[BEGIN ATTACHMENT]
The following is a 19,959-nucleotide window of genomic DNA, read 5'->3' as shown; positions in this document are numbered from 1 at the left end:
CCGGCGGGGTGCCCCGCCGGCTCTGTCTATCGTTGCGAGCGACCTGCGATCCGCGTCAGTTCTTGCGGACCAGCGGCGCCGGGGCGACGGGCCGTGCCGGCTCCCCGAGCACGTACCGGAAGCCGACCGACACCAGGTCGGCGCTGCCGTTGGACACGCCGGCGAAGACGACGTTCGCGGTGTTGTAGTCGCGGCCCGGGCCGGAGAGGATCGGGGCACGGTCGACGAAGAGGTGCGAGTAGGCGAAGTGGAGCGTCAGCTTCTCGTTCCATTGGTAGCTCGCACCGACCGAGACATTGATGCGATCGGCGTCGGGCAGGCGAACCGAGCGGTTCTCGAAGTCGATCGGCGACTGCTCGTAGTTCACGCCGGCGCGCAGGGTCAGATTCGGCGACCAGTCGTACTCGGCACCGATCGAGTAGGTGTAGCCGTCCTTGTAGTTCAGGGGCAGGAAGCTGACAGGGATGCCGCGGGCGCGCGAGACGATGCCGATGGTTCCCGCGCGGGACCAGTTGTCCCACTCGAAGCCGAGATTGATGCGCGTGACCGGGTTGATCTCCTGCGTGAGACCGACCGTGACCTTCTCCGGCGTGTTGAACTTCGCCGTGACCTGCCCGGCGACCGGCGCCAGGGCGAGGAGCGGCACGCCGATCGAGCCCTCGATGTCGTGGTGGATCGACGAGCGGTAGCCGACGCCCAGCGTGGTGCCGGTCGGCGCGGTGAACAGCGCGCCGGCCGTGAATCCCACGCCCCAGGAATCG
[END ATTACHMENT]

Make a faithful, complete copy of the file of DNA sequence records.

The following is a 19,959-nucleotide window of genomic DNA, read 5'->3' as shown; positions in this document are numbered from 1 at the left end:
CCGGCGGGGTGCCCCGCCGGCTCTGTCTATCGTTGCGAGCGACCTGCGATCCGCGTCAGTTCTTGCGGACCAGCGGCGCCGGGGCGACGGGCCGTGCCGGCTCCCCGAGCACGTACCGGAAGCCGACCGACACCAGGTCGGCGCTGCCGTTGGACACGCCGGCGAAGACGACGTTCGCGGTGTTGTAGTCGCGGCCCGGGCCGGAGAGGATCGGGGCACGGTCGACGAAGAGGTGCGAGTAGGCGAAGTGGAGCGTCAGCTTCTCGTTCCATTGGTAGCTCGCACCGACCGAGACATTGATGCGATCGGCGTCGGGCAGGCGAACCGAGCGGTTCTCGAAGTCGATCGGCGACTGCTCGTAGTTCACGCCGGCGCGCAGGGTCAGATTCGGCGACCAGTCGTACTCGGCACCGATCGAGTAGGTGTAGCCGTCCTTGTAGTTCAGGGGCAGGAAGCTGACAGGGATGCCGCGGGCGCGCGAGACGATGCCGATGGTTCCCGCGCGGGACCAGTTGTCCCACTCGAAGCCGAGATTGATGCGCGTGACCGGGTTGATCTCCTGCGTGAGACCGACCGTGACCTTCTCCGGCGTGTTGAACTTCGCCGTGACCTGCCCGGCGACCGGCGCCAGGGCGAGGAGCGGCACGCCGATCGAGCCCTCGATGTCGTGGTGGATCGACGAGCGGTAGCCGACGCCCAGCGTGGTGCCGGTCGGCGCGGTGAACAGCGCGCCGGCCGTGAATCCCACGCCCCAGGAATCG